What does this have to do with writing, you might be asking right about now? Everything actually! Early into my two-year term as a member of the condo management board, I realized that writing letters and support documents was one of the most important activities for the efficient day-to-day functioning of our building. These documents include such things as numerous letters and notices to residents, instruction lists and checklists for janitorial staff, as well as letters to contractors and government bodies.

So, after I resigned from the board I compiled a group of the most common types of condo-management letters and notices and turned them into generic examples so that I could post them online. I believe that such “real-life examples will help a lot of people who are involved in the management and administration of their building; whether it’s a condo building, a co-operative, or a rental building.

Even if you aren’t directly involved in such activities, I suggest you take a look at some of the examples I have posted so that you can get a clear idea as to how important practical writing skills can be, and why you should continue to develop yours.

Remember, this is just one example of how strong practical writing skills can be important in your day-to-day life.

Here’s the link to the condo management letters article and samples:
http://www.writinghelp-central.com/condo-letter-samples.html

 

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Get That Application Letter Right

Application Letter

There are two main types of application letters; job application letters and college admission application letters. These letters are very important because they are the first thing about you that the addressee of the letter will see. That’s right; they will see your application cover letter before they have had a chance to review the detailed application support material that is normally attached or enclosed. So, if you mess up the covering application letter you already have one strike against you even before they look at your support material.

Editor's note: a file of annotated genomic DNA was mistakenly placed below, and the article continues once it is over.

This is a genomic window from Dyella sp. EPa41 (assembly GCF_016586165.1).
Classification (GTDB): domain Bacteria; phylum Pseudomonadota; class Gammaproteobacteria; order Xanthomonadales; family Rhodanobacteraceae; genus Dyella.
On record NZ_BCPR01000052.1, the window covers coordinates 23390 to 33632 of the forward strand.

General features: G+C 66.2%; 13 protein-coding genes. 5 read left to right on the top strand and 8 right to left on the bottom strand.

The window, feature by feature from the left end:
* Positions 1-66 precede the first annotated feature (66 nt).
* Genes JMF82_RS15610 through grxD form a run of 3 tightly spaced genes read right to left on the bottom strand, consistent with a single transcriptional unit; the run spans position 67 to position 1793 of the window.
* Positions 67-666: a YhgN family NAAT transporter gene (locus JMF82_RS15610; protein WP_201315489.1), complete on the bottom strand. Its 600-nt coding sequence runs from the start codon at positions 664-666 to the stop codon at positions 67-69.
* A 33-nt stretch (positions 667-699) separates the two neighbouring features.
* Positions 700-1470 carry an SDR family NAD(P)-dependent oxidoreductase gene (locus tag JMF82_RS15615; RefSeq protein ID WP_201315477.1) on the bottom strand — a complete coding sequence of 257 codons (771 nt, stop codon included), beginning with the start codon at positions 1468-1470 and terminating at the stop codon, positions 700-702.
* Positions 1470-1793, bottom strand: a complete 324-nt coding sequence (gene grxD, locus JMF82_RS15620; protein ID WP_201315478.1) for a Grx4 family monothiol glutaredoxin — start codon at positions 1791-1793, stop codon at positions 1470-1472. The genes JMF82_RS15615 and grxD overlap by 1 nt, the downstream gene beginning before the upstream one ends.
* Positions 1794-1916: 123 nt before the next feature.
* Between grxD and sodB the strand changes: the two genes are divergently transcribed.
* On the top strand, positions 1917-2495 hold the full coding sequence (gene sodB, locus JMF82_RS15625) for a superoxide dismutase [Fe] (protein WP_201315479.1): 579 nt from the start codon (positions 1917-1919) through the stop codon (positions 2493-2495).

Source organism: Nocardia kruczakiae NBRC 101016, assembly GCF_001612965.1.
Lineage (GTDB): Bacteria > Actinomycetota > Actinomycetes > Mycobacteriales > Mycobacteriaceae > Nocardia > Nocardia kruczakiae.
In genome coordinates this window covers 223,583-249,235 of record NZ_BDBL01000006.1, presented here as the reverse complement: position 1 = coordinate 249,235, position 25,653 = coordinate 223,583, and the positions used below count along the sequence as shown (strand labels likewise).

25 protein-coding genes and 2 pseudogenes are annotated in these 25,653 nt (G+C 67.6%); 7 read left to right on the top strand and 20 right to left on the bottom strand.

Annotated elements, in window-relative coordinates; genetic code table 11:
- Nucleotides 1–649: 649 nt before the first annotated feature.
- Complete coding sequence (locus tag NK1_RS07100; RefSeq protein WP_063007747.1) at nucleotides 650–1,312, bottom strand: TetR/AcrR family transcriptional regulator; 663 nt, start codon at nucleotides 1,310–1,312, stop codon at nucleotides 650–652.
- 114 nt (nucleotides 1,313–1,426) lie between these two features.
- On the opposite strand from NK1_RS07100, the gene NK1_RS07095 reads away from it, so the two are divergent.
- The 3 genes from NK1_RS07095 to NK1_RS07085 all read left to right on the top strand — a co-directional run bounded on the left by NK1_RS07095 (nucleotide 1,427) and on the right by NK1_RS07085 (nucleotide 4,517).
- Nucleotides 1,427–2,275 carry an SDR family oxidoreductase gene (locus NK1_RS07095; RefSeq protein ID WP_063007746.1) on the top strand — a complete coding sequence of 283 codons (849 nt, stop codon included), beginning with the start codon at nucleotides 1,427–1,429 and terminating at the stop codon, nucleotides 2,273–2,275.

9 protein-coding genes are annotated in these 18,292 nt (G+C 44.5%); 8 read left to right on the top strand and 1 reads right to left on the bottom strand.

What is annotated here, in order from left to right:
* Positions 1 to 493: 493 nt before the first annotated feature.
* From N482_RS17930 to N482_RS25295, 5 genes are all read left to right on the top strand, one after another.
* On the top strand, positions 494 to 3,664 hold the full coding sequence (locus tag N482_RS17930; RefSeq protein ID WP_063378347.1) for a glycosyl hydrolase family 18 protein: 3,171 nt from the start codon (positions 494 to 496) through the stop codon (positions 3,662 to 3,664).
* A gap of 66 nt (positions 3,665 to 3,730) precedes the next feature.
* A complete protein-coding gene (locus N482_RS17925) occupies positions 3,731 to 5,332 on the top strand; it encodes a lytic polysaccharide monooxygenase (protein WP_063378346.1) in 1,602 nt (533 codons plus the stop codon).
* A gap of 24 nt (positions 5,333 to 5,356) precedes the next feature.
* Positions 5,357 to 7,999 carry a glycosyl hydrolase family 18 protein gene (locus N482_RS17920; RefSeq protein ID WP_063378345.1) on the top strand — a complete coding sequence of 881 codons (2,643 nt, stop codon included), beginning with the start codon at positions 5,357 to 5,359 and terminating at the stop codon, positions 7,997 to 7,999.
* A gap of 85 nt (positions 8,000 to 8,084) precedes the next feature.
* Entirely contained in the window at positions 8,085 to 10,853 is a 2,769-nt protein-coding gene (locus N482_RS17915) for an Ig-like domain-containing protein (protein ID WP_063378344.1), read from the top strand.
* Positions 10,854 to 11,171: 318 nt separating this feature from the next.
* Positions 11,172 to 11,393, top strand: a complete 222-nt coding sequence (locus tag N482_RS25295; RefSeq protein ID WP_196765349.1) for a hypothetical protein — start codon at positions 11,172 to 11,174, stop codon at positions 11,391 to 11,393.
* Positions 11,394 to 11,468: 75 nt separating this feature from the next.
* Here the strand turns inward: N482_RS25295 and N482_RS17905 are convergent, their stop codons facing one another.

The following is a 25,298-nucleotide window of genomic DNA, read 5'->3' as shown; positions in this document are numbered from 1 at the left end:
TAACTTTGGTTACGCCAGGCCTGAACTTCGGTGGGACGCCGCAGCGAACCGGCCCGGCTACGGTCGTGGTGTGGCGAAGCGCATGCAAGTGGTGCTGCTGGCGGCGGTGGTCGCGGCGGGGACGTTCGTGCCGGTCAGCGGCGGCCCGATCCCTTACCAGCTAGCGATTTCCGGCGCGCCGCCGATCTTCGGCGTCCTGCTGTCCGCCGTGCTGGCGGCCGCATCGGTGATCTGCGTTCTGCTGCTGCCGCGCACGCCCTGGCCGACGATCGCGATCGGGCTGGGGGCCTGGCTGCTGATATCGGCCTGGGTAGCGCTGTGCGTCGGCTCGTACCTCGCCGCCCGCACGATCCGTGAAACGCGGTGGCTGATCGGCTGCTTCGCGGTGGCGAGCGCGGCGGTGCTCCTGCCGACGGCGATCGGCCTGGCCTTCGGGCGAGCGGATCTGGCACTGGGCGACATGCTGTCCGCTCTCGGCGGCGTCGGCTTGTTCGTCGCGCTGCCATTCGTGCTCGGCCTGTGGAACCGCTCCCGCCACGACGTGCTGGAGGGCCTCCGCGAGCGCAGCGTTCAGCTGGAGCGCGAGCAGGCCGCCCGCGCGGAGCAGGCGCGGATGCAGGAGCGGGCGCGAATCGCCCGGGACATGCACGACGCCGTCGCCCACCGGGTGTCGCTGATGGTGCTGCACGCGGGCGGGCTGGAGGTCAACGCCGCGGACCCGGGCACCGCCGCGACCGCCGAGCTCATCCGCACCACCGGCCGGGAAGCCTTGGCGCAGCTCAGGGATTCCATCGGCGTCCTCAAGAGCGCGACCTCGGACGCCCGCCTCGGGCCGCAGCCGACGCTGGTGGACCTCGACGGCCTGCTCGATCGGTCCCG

Also known as letters of application, or application cover letters, these letters should normally be short one-pagers that do three key things:

  1. Introduce the applicant by name and title.
  2. State clearly and specifically, the position or program for which the applicant is applying.
  3. Briefly summarize the primary reason(s) why the applicant should be accepted for the job or program for which they are applying.

Although one page is ideal, in some situations a second page may be needed to cover all of the relevant information. For example, some college and university programs may dictate a number of specific points they want covered in the application letter, making a slightly longer letter unavoidable. Nevertheless, except whenever impossible, an application cover letter should not exceed two pages.

Job-related application letters are usually accompanied by a resume or CV. In college admission situations, the application letter normally covers an overall application package, as per the requirements of the institution.

Important: